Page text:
The danger of apharisaic style of life

Today, a closer look at the earthly life of Jesus shows us that he was very tolerant toward all sorts of human failure except the ways of the Pharisees and the Sadducees. In his teaching, he used very often a hard language in reference to the life style of the Pharisees and the Sadducees.

Today, a closer look at the earthly life of Jesus shows us that he was very tolerant toward all sorts of human failure except the ways of the Pharisees and the Sadducees. In his teaching, he used very often a hard language in reference to the life style of the Pharisees and the Sadducees.

To these people, Jesus used a language tougher than the one he used when talking about his own killers; whom he protected as people who did not know what they were doing.

This shows us that the Pharisees’ way of life presented such a serious danger to the teaching of Jesus that he found it necessary to caution his audience not to follow their bad example.

To our present moment, the same words of Jesus continue to ring a warning signal in our ears, raising a number of worrying questions: Who were the Pharisees in the first place? Why did Jesus so dislike their style of life?

Does our way of life have some similarities to that of the Pharisees such that Jesus’ words to them might be applicable to us today? Generally the Pharisees were middle-class businessmen admired by the common man; a fact which made them some kind of opinion leaders in Israel.

Religiously, they gave much authority to their oral traditional teaching, which we now call the Old Testament. Unfortunately the Pharisees sought to obey their traditions in a fanatic and legalistic way. In some instances, they did this to the disrespect of God’s word.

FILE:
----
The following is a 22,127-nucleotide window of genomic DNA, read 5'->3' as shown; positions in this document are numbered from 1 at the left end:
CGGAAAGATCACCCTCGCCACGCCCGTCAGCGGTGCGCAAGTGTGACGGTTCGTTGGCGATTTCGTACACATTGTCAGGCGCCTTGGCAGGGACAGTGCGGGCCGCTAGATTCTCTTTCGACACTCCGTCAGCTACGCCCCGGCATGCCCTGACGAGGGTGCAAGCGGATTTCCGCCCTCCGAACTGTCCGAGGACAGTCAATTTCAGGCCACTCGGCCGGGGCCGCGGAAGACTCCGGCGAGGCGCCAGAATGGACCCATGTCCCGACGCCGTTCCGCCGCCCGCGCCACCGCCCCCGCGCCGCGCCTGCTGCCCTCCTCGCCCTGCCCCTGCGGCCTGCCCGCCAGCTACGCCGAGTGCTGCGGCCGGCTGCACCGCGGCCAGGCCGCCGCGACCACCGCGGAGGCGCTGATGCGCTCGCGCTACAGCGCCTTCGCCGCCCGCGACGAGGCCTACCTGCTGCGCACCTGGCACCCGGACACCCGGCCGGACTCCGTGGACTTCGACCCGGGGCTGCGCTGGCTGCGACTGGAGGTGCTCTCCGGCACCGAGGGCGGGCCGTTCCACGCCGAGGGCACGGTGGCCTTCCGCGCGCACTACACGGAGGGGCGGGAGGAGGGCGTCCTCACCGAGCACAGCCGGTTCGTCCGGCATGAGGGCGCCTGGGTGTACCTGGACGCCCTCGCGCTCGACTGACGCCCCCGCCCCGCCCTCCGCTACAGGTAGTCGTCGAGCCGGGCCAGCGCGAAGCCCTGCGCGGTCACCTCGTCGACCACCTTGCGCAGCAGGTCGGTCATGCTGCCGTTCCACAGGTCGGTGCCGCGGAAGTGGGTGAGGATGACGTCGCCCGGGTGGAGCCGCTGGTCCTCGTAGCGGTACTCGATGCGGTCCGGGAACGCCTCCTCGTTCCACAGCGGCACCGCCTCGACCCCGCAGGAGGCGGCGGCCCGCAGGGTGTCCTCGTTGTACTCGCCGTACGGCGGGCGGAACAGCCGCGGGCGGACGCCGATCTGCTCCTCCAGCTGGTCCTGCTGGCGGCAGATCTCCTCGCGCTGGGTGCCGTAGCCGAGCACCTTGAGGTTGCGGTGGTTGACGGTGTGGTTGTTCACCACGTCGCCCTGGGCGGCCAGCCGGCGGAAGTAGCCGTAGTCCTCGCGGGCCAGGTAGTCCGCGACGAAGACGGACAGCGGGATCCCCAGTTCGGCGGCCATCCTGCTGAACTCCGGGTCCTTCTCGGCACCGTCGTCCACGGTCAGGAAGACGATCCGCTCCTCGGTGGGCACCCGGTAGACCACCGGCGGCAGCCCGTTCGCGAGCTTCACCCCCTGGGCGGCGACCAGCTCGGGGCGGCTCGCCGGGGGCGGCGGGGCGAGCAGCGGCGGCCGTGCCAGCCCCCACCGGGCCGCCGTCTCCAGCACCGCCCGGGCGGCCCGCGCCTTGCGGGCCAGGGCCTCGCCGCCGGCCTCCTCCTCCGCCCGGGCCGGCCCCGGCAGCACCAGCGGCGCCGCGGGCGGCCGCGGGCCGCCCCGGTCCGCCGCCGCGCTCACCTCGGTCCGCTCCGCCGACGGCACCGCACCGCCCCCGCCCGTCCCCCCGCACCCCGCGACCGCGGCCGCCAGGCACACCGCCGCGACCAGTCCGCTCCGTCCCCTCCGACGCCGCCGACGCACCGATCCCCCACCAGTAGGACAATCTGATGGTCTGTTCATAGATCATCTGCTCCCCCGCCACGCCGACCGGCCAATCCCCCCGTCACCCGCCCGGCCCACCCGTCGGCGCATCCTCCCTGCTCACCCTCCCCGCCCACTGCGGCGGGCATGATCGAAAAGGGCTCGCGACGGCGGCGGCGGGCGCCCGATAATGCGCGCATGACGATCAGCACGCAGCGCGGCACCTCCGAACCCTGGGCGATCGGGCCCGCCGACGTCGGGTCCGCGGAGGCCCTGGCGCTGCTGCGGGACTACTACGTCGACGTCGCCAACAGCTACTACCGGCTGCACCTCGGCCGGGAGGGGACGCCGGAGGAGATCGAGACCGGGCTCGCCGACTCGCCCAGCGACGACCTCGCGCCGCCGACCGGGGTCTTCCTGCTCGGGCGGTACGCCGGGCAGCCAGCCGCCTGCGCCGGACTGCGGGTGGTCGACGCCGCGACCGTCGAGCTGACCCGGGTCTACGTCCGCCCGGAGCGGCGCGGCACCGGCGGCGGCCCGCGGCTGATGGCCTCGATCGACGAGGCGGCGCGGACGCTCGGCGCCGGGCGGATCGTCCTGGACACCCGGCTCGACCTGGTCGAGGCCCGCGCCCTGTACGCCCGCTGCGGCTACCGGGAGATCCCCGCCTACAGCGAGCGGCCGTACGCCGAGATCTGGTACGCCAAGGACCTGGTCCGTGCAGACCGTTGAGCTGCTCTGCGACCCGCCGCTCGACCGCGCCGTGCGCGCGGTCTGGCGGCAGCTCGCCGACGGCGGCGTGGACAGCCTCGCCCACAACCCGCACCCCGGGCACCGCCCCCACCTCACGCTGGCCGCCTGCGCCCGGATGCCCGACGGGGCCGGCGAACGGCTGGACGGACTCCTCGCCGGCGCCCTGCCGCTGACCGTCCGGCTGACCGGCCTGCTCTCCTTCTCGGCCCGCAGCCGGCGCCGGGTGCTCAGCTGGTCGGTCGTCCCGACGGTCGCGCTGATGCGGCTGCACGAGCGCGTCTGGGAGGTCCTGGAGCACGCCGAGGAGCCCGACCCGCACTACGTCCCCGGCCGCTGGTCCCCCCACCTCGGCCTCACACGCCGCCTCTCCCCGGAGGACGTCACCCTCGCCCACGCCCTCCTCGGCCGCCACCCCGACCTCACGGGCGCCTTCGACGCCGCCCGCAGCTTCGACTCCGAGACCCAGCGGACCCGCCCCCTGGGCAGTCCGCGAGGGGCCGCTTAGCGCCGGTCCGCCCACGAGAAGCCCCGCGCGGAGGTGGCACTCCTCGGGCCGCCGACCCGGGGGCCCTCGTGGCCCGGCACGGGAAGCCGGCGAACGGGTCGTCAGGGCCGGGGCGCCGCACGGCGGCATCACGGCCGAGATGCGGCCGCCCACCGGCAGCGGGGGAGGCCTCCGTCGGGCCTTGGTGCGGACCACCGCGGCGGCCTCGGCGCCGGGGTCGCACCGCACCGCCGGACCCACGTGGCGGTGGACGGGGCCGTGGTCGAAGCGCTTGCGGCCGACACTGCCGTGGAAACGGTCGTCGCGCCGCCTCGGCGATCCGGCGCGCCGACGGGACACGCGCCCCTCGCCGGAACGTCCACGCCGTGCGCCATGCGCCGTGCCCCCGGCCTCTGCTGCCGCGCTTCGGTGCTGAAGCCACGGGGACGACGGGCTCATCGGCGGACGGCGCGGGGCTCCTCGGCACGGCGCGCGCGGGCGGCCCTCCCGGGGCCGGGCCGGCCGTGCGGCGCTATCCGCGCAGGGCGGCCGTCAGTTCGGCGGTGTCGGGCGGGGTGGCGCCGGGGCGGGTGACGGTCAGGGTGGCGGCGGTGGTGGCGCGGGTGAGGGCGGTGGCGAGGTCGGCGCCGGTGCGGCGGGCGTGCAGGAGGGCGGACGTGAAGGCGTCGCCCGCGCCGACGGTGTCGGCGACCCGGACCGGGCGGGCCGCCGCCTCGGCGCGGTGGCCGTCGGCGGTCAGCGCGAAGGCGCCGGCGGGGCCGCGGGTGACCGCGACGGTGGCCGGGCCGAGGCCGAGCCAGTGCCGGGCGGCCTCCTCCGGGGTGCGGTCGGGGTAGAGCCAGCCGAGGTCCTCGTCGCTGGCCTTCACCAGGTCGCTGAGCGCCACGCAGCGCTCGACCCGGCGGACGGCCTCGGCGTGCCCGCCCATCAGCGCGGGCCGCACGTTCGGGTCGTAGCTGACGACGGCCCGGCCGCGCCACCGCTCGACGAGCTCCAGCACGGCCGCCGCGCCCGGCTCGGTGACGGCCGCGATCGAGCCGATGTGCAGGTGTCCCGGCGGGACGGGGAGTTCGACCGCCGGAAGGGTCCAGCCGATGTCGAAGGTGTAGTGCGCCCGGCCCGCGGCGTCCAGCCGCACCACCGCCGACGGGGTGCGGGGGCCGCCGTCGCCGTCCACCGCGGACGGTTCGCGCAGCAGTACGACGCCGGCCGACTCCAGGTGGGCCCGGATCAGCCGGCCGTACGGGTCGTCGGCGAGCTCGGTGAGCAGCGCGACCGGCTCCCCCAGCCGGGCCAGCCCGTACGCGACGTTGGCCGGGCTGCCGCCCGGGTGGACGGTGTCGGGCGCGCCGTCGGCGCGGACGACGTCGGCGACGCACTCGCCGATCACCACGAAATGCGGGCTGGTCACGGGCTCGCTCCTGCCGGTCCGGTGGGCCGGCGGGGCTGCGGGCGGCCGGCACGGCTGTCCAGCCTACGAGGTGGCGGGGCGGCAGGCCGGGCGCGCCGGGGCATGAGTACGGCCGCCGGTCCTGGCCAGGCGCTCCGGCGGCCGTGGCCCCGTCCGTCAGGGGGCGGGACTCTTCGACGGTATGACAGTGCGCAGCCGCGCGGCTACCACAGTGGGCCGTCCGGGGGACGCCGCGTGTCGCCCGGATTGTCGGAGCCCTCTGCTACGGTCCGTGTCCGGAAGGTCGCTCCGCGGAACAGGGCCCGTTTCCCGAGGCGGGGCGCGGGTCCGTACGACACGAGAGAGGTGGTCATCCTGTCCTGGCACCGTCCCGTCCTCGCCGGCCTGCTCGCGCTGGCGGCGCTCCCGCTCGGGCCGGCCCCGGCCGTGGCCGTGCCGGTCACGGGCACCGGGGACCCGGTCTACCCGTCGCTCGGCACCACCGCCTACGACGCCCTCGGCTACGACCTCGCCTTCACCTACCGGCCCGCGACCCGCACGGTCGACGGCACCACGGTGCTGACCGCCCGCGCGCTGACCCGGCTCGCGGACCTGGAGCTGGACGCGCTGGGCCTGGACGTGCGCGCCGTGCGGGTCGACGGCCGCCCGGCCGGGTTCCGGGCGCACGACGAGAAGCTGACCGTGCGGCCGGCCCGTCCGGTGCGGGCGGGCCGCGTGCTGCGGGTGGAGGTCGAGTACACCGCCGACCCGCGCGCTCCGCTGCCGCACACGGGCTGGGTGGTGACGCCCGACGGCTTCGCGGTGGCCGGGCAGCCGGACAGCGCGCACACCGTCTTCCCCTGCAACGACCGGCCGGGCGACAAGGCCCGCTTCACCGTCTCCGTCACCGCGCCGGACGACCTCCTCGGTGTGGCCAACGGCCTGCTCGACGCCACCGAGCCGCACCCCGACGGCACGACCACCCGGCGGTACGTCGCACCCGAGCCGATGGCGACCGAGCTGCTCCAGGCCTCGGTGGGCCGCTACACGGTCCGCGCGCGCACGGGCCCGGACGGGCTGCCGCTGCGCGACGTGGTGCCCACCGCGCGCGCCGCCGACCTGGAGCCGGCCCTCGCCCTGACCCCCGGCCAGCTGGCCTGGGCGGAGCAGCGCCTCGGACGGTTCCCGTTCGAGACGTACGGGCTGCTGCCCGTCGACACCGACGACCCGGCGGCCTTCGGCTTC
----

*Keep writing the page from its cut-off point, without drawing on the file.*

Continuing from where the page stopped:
In addition to this, they assumed the prophetic role, hence equating their own precepts and laws to the message of authentic prophets. In different gatherings, they wanted people to follow their petty arguments and their rigorous interpretations of the law without questions.

This confused the common man as far as their role in community was concerned. As if that was not enough, they were very inconsistent in what they taught and what they practised.

In their daily life, they kept a high degree of exhibitionism, always wanting to attract the attention of the people in all they did and said.

This they did in the way they put on, the way they spoke or prayed. In brief, today we would say that they were used to “blowing their own trumpet.”

It is therefore due to the way they behaved themselves that Jesus criticised them very often in public. The list of criticism that he directed to them is some times referred to as the ‘woes of the Pharisees’: like when Jesus criticised them that they were shutting the kingdom of heaven in men’s faces Mat.23:13-14; that they were obeying the minutiae of the law but neglecting the important facets of justice and mercy - metaphorically straining out a gnat but swallowing a camel Mat.23:23-24.

He criticised them of being very shallow- metaphorically cleaning the outside of the cup and dish but leaving the inside full of greed and self-indulgence Mt.23:25-26.

Many times Jesus criticised them of hypocrisy; appearing righteous but actually being full of wickedness – metaphorically like whitewashed tombs, beautiful on the outside, but full of dead men’s bones.Mat.23.23-27.

Whenever we think of the reasons why Jesus used such a hard language toward the Pharisees, we are challenged into examining our own ways of life in order to find out if we are different from them.

If Jesus’ words toward the Pharisees were hard due to the serious danger in the Pharisee’s style of life, then we have reasons to watch over our situation today as far as Christianity is concerned. Is it not possible that the Pharisees may still be alive and well in ourselves?

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